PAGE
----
Granularity of Reuse

What should be the granularity of reuse in React code base?

The granularity of reuse in a React codebase can vary quite a bit depending on the needs of your application. It’s typically a balancing act between reusability and maintainability. There are a few key principles to consider:

  1. Single Responsibility Principle: Ideally, a component should have one responsibility. If a component has more than one responsibility, it becomes more difficult to maintain and reuse. When a component only does one thing, it’s more likely that it can be reused wherever that thing needs to be done.

  2. Don’t Over-Abstract Early: It’s easy to want to make everything reusable from the beginning, but premature abstraction can lead to complex components that are hard to understand and maintain. It’s generally better to wait until you see patterns repeating in your codebase before abstracting them into reusable components. The rule of three is a good guideline here: consider abstraction when you’re repeating the same code three times.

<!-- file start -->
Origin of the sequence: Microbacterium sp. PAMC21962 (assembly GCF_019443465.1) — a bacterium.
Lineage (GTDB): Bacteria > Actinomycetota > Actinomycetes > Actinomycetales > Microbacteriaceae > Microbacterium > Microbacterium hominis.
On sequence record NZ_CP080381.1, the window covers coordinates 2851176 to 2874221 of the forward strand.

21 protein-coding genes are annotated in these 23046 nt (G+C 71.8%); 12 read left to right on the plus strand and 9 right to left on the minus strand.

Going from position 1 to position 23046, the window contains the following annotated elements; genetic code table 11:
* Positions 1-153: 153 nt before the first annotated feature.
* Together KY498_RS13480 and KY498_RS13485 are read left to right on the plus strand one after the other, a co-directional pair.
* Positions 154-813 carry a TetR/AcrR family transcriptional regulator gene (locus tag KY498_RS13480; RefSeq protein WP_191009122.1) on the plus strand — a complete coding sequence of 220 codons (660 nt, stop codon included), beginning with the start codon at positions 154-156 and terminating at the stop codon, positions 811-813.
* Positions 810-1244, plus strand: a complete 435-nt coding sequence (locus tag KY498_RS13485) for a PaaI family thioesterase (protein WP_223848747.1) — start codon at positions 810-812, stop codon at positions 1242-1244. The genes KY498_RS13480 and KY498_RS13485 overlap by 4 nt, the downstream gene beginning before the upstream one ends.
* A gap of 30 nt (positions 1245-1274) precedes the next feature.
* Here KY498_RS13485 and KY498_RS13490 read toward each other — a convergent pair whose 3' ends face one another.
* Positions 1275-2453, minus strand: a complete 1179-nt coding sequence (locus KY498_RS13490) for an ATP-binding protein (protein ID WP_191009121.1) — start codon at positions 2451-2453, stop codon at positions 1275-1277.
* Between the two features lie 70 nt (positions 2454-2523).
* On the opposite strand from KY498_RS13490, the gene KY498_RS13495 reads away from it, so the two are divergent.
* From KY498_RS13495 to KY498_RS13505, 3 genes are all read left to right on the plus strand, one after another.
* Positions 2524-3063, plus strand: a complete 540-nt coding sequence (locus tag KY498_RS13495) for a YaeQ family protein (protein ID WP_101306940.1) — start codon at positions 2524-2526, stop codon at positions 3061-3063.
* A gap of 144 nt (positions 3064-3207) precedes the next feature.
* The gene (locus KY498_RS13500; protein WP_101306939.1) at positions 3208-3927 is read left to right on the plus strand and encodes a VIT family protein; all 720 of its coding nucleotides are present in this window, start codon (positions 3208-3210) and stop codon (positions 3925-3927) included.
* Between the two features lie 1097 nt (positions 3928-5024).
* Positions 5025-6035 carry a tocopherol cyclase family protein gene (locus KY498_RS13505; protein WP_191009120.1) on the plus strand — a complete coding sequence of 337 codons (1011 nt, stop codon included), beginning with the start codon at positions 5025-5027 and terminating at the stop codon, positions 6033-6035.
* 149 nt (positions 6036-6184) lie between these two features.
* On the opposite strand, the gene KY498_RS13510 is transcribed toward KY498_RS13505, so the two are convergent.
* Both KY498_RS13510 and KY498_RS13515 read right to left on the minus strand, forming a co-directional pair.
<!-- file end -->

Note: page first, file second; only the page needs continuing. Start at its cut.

3. Keep UI and Business Logic Separate: UI components (buttons, inputs, cards, etc.) are often very reusable, because they don’t contain any specific business logic. They simply take props and render based on those props. On the other hand, components that contain business logic may be less reusable, because they’re tied to specific business rules.

  4. Higher-Order Components and Render Props: These are techniques in React for reusing component logic. Higher-Order Components are functions that take a component and return a new component with additional props or behavior. Render props are a way of sharing code between React components using a prop whose value is a function.

  5. Custom Hooks: Hooks are another way to extract reusable logic in React. For instance, if you find yourself using the same side effects in different components, you could abstract that logic into a custom hook.

  6. Reuse Styles: With CSS modules or CSS-in-JS solutions, you can also make your styles reusable. These can be applied across different components for consistent look and feel.

In summary, the level of reuse really depends on the specific needs of your project. As a general rule, aim for a level of abstraction that reduces repetition and increases readability and maintainability, but avoid over-abstraction, which can make your code more complex and harder to manage.